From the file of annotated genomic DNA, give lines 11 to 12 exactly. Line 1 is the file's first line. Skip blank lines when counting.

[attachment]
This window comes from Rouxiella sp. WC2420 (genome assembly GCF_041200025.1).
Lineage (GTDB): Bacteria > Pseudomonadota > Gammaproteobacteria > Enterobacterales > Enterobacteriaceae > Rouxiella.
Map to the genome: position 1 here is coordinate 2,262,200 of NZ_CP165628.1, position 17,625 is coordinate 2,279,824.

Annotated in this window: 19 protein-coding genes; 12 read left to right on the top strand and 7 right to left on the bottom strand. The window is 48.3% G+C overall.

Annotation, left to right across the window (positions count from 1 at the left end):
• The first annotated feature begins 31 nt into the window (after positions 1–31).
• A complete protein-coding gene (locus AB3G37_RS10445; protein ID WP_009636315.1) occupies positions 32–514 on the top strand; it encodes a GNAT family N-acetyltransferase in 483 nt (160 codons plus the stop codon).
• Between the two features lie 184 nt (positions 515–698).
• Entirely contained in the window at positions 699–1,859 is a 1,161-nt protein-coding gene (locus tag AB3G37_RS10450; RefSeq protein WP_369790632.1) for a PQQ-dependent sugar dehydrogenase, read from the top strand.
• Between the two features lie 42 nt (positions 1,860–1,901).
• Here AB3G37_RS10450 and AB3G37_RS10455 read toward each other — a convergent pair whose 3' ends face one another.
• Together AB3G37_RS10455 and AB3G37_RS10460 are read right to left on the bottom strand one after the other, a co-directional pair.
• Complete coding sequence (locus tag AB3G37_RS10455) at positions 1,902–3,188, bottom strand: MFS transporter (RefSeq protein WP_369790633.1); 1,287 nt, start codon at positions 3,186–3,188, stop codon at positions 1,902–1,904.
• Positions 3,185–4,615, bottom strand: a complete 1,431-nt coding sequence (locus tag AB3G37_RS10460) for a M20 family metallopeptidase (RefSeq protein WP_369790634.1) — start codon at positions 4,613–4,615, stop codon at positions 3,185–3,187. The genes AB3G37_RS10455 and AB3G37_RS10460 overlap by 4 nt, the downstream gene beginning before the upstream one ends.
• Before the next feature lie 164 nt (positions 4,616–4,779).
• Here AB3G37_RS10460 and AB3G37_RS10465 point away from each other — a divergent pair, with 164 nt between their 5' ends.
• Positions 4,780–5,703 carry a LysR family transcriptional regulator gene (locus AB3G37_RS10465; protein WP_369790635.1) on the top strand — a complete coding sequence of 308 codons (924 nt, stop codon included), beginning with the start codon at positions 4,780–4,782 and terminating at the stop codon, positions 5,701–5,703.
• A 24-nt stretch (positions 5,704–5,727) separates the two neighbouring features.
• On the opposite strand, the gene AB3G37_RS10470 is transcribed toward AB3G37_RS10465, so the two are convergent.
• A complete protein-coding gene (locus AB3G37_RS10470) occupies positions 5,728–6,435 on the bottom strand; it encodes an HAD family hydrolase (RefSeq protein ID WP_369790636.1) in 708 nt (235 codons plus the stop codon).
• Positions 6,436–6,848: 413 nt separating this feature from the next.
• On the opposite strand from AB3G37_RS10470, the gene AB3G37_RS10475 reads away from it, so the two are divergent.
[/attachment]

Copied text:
• Here AB3G37_RS10450 and AB3G37_RS10455 read toward each other — a convergent pair whose 3' ends face one another.
• Together AB3G37_RS10455 and AB3G37_RS10460 are read right to left on the bottom strand one after the other, a co-directional pair.